Twenty-five year-old me pulled into the garage, chattering on the phone with an old college roommate. I shifted to park and we kept talking for another hour.
“You know what I’ve realized?” I said. “I don’t need any more new friends. All I need to do is take care of the trustworthy friends I’ve already got.” She enthusiastically agreed, and our conversation flowed on. That epiphany is one I've never forgotten.
I grew up a missionary kid, always on the move. Then I was a pastor's wife. Every two years, we just kept moving. My entire life I’d felt this intense need to make new friends in every location. This pressure to fit in, to find my niche.
But I was chasing phantoms. Stressing myself out, trying to connect with people I had little or nothing in common with — simply because they were local. I became frustrated and disappointed when those interactions lacked depth and authenticity. Even worse, I’d over-extend trust to people I didn’t know well, and then feel utterly betrayed when they let me down.
It finally dawned on me that I was going about this friendship thing backwards. Maybe you are too?
Why should we assume we are likely to find genuine connections in every new town, just because we happened to live there? What if, instead of pouring ourselves into forced shallow local relationships every time we land in a new place, we worked extra hard to maintain quality relationships with friends we already know we could trust — even if they live far away?
It might be a turning point in how you approach female friendships.
Take mental and emotional inventory of the women you’ve known long enough to deeply trust and admire. Ask yourself:
Who are my people?
Which girlfriends do I want to still be going on vacation with when I’m sixty?
Who could I call at 3am if I need to cry my heart out?
Who is comfortable enough to call ME at 3am and know I would listen?
Once you’ve figured out who those women are — and to be honest, they might not be very many, but that's okay — start pouring yourself into those friendships.
Next, stop worrying about new girlfriends. Instead, focus on the trusted friends you already have. If you discover a kindred spirit along the way, treat her as a delightful bonus. Don’t be unfriendly, but let your desperation go.
In the years since, I’ve never regretted making that choice. Instead of losing friends, the opposite happened. When I set a personal standard to surround my heart with quality God-fearing women, my life began to gradually fill with women of all ages who are truly my people. Once, I had very few deep female connections, now I treasure a rich and meaningful variety.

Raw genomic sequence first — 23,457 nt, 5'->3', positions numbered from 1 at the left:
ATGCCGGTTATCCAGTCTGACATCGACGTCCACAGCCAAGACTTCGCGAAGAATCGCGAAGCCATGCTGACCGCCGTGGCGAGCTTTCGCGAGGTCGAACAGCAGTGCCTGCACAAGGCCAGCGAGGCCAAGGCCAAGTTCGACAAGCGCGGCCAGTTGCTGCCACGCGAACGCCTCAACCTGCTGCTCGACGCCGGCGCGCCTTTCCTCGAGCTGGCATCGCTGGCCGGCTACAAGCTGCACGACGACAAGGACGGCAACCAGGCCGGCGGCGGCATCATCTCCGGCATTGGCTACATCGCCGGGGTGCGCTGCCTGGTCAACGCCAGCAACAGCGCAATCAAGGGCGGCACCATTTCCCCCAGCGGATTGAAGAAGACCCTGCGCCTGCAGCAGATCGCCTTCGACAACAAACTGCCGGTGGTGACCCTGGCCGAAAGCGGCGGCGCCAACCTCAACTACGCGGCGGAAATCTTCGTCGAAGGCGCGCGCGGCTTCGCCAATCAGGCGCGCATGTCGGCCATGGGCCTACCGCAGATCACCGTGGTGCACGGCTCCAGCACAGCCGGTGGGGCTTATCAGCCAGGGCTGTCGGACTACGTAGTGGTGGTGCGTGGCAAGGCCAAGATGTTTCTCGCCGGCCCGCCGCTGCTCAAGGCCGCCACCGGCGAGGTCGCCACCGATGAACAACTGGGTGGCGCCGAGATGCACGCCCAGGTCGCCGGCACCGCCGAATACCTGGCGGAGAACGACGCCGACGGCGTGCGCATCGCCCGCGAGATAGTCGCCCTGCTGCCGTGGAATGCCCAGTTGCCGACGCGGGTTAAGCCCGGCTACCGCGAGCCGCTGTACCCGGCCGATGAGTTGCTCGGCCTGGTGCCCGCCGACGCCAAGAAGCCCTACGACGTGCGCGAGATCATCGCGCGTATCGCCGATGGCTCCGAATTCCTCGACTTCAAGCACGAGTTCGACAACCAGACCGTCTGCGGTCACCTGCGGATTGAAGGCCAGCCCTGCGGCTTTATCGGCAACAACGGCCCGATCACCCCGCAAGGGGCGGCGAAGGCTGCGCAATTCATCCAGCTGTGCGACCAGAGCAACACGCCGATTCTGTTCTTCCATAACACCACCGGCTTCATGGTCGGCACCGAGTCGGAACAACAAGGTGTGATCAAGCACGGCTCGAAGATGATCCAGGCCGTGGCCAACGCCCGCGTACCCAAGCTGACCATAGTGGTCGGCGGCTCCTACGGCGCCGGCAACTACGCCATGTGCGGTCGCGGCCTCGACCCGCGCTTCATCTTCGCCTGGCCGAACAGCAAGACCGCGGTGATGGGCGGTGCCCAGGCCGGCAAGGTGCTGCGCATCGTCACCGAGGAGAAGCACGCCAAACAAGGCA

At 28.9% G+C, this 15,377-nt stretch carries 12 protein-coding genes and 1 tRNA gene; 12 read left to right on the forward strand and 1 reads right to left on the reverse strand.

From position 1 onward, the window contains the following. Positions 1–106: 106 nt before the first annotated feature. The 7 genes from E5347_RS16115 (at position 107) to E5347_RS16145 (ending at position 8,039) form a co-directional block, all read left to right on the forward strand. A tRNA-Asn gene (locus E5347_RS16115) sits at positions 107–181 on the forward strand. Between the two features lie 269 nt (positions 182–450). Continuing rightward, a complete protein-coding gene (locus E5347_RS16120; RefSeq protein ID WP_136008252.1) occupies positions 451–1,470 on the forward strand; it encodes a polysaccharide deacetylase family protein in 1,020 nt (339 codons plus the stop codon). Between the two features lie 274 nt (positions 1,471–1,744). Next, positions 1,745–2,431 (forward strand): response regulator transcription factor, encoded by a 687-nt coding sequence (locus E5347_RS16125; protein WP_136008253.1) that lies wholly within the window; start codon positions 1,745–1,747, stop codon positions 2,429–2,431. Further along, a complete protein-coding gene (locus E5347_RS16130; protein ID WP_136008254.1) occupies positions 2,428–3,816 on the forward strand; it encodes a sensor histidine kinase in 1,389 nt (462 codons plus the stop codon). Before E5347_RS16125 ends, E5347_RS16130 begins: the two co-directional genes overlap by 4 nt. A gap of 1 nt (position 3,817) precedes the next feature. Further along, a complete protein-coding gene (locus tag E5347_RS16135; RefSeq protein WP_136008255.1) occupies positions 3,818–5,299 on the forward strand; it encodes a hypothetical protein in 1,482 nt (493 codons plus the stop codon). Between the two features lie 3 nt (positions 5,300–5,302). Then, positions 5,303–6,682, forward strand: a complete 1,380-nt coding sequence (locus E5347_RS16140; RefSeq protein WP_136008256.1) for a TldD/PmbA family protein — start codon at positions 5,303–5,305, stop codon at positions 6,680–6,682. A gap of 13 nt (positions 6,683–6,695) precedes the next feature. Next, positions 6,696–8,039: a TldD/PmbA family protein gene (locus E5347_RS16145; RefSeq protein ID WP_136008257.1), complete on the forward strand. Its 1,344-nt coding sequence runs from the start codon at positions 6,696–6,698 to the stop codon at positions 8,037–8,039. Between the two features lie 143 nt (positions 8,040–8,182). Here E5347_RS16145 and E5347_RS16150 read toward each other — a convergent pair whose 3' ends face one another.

When I set a personal standard to surround my heart with quality God-fearing women, my life began to gradually fill with women of all ages who are truly my people
My #girltribe ranges from writers to lawyers to nurses to missionaries to full-time moms to midwives to professors to models. Some are ten years younger than me, others are twenty years older. We all love Jesus, although we don’t hold identical points of view. Each one is driven by her own unique passion to change the world for good whether through health, or case law, or abuse advocacy, or parenting, or story-telling or helping refugees.
We snort at sarcastic jokes, we shed mutual tears, we show each other our sore spots and vulnerabilities. We pray relentlessly together. Some live on opposite continents. Few of us share time zones. We loudly lament how rarely we see each other in person. But, our hearts are knit together for life.
I wish someone told me sooner that my best friends might be surprises. They might look nothing like me, or be my mother’s age, or we might cross paths in a foreign country and then not meet again for a year.
I wish someone had told me that I shouldn’t feel obligated to settle for shallow connections just to feel less lonely. Told me it was okay to hold out for my people, for the women who challenge me to grow and change and improve and love more deeply. To wait and watch for the warrior women who feel the same wild call to faith that resonates in my own heart.
So that’s why now, I’m telling you.
Sarah McDugal is a branding strategist, abuse recovery coach, homeschooling single mom, and author. She loves strong coffee, great books, globe-trotting, making her kids giggle at fake British accents, and texting faraway girlfriends non-stop. Check out her stuff at www.sarahmcdugal.com.